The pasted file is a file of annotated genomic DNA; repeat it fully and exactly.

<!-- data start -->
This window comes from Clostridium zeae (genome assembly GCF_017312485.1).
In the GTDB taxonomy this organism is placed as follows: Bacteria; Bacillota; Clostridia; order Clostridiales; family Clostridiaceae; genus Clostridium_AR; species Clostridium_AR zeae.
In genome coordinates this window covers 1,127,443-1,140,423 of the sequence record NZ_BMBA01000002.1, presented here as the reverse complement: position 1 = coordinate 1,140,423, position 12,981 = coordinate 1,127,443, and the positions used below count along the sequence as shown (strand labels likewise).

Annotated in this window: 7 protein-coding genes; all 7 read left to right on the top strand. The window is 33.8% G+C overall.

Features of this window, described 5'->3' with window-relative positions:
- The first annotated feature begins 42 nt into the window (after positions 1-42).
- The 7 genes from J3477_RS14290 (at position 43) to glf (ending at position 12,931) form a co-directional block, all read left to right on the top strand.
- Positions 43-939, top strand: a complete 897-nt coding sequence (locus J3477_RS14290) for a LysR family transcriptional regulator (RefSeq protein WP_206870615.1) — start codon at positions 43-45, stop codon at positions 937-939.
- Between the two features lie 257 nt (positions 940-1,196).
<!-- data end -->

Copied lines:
This window comes from Clostridium zeae (genome assembly GCF_017312485.1).
In the GTDB taxonomy this organism is placed as follows: Bacteria; Bacillota; Clostridia; order Clostridiales; family Clostridiaceae; genus Clostridium_AR; species Clostridium_AR zeae.
In genome coordinates this window covers 1,127,443-1,140,423 of the sequence record NZ_BMBA01000002.1, presented here as the reverse complement: position 1 = coordinate 1,140,423, position 12,981 = coordinate 1,127,443, and the positions used below count along the sequence as shown (strand labels likewise).

Annotated in this window: 7 protein-coding genes; all 7 read left to right on the top strand. The window is 33.8% G+C overall.

Features of this window, described 5'->3' with window-relative positions:
- The first annotated feature begins 42 nt into the window (after positions 1-42).
- The 7 genes from J3477_RS14290 (at position 43) to glf (ending at position 12,931) form a co-directional block, all read left to right on the top strand.
- Positions 43-939, top strand: a complete 897-nt coding sequence (locus J3477_RS14290) for a LysR family transcriptional regulator (RefSeq protein WP_206870615.1) — start codon at positions 43-45, stop codon at positions 937-939.
- Between the two features lie 257 nt (positions 940-1,196).